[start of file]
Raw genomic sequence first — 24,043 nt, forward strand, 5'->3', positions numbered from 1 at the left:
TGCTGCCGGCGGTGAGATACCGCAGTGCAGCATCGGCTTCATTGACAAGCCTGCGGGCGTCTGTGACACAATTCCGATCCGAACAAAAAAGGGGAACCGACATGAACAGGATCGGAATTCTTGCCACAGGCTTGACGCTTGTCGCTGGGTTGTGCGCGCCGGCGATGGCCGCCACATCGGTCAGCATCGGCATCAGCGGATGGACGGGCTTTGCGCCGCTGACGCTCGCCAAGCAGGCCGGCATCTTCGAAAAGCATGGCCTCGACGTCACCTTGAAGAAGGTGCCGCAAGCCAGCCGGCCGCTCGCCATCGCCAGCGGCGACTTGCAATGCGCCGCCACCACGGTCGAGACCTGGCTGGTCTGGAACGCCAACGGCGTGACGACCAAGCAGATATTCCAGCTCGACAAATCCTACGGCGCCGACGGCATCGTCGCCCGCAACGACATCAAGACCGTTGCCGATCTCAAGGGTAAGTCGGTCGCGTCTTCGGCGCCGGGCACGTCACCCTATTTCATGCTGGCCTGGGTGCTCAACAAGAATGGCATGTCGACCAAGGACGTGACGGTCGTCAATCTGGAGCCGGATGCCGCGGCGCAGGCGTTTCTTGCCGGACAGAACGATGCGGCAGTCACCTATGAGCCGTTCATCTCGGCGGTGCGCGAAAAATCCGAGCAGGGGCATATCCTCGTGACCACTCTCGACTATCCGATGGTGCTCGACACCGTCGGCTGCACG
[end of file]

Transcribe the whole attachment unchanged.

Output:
Raw genomic sequence first — 24,043 nt, forward strand, 5'->3', positions numbered from 1 at the left:
TGCTGCCGGCGGTGAGATACCGCAGTGCAGCATCGGCTTCATTGACAAGCCTGCGGGCGTCTGTGACACAATTCCGATCCGAACAAAAAAGGGGAACCGACATGAACAGGATCGGAATTCTTGCCACAGGCTTGACGCTTGTCGCTGGGTTGTGCGCGCCGGCGATGGCCGCCACATCGGTCAGCATCGGCATCAGCGGATGGACGGGCTTTGCGCCGCTGACGCTCGCCAAGCAGGCCGGCATCTTCGAAAAGCATGGCCTCGACGTCACCTTGAAGAAGGTGCCGCAAGCCAGCCGGCCGCTCGCCATCGCCAGCGGCGACTTGCAATGCGCCGCCACCACGGTCGAGACCTGGCTGGTCTGGAACGCCAACGGCGTGACGACCAAGCAGATATTCCAGCTCGACAAATCCTACGGCGCCGACGGCATCGTCGCCCGCAACGACATCAAGACCGTTGCCGATCTCAAGGGTAAGTCGGTCGCGTCTTCGGCGCCGGGCACGTCACCCTATTTCATGCTGGCCTGGGTGCTCAACAAGAATGGCATGTCGACCAAGGACGTGACGGTCGTCAATCTGGAGCCGGATGCCGCGGCGCAGGCGTTTCTTGCCGGACAGAACGATGCGGCAGTCACCTATGAGCCGTTCATCTCGGCGGTGCGCGAAAAATCCGAGCAGGGGCATATCCTCGTGACCACTCTCGACTATCCGATGGTGCTCGACACCGTCGGCTGCACG